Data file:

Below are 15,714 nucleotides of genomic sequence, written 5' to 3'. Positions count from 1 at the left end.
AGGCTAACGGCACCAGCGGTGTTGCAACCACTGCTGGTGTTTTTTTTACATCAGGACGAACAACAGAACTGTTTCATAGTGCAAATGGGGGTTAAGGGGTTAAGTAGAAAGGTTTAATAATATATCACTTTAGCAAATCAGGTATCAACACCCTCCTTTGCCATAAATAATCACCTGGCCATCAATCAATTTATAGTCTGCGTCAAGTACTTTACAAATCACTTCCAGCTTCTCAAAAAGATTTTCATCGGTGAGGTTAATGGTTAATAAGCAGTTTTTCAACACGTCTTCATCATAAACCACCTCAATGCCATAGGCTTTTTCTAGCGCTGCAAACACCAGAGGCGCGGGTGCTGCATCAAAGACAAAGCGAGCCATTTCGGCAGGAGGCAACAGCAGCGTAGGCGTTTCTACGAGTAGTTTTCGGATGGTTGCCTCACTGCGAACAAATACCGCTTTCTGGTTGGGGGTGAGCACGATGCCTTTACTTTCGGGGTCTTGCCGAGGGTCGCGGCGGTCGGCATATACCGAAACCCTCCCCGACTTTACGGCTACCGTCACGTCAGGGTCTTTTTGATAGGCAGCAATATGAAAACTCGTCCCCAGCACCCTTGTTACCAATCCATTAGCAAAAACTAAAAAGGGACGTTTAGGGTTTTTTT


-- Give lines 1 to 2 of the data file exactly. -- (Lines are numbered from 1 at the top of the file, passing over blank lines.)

Below are 15,714 nucleotides of genomic sequence, written 5' to 3'. Positions count from 1 at the left end.
AGGCTAACGGCACCAGCGGTGTTGCAACCACTGCTGGTGTTTTTTTTACATCAGGACGAACAACAGAACTGTTTCATAGTGCAAATGGGGGTTAAGGGGTTAAGTAGAAAGGTTTAATAATATATCACTTTAGCAAATCAGGTATCAACACCCTCCTTTGCCATAAATAATCACCTGGCCATCAATCAATTTATAGTCTGCGTCAAGTACTTTACAAATCACTTCCAGCTTCTCAAAAAGATTTTCATCGGTGAGGTTAATGGTTAATAAGCAGTTTTTCAACACGTCTTCATCATAAACCACCTCAATGCCATAGGCTTTTTCTAGCGCTGCAAACACCAGAGGCGCGGGTGCTGCATCAAAGACAAAGCGAGCCATTTCGGCAGGAGGCAACAGCAGCGTAGGCGTTTCTACGAGTAGTTTTCGGATGGTTGCCTCACTGCGAACAAATACCGCTTTCTGGTTGGGGGTGAGCACGATGCCTTTACTTTCGGGGTCTTGCCGAGGGTCGCGGCGGTCGGCATATACCGAAACCCTCCCCGACTTTACGGCTACCGTCACGTCAGGGTCTTTTTGATAGGCAGCAATATGAAAACTCGTCCCCAGCACCCTTGTTACCAATCCATTAGCAAAAACTAAAAAGGGACGTTTAGGGTTTTTTT